History, Department of


Date of this Version

March 2002


Published in The Human Tradition in the American West, edited by Benson Tong and Regan A. Lutz. SR Books, Wilmington, Delaware, 2002. Copyright © 2002 by Scholarly Resources Inc.


Clara True's professional career speaks to the cross-cultural tensions that existed in Euramerican women's search for power in a time of masculine privilege and the sex-typed division of labor. The participation of women in waged labor and politics ran against the dictates of the prescriptive "true womanhood" and seemed to support the neo-Turnerian argument that the West was a place of cultural change and new departures. But women such as True also found themselves co-opted into the Victorian gender ideology; what was familiar in the East was replicated in the West. Their attempts to "uplift" Native American women and men--through industrial training, education, citizenship, and Christianization--became an exercise in maternalism that not only disparaged indigenous cultures but also sustained unequal power relations between men and women, non-Indians and Indians, guardians and wards. Ultimately the sway of Social Darwinism along with the demands of early-twentieth-century capitalism undermined the search for power, both for True and for the Native Americans.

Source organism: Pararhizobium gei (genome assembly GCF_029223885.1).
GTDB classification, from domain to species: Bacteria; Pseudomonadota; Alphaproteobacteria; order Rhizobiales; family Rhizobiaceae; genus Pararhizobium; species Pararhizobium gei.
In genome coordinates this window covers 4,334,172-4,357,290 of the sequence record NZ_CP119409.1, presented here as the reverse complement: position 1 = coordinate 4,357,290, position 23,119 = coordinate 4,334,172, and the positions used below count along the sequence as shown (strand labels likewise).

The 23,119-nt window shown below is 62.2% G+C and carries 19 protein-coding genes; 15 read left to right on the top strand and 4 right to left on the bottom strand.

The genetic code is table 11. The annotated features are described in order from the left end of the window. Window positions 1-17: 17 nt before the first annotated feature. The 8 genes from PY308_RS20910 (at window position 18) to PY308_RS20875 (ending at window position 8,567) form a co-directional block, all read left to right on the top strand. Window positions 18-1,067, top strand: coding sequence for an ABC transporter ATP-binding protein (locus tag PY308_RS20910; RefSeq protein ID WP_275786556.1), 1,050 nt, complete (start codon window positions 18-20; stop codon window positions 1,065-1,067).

In this essay, Margaret D. Jacobs, a scholar in the field of U.S. women's history, explores a familiar tale about the assimilation of the first peoples of North America at the turn of the twentieth century. Knitting together various markers of difference--race, class, gender, and ideology--Jacobs's essay shows us the contested nature of identities and fragile social relations.

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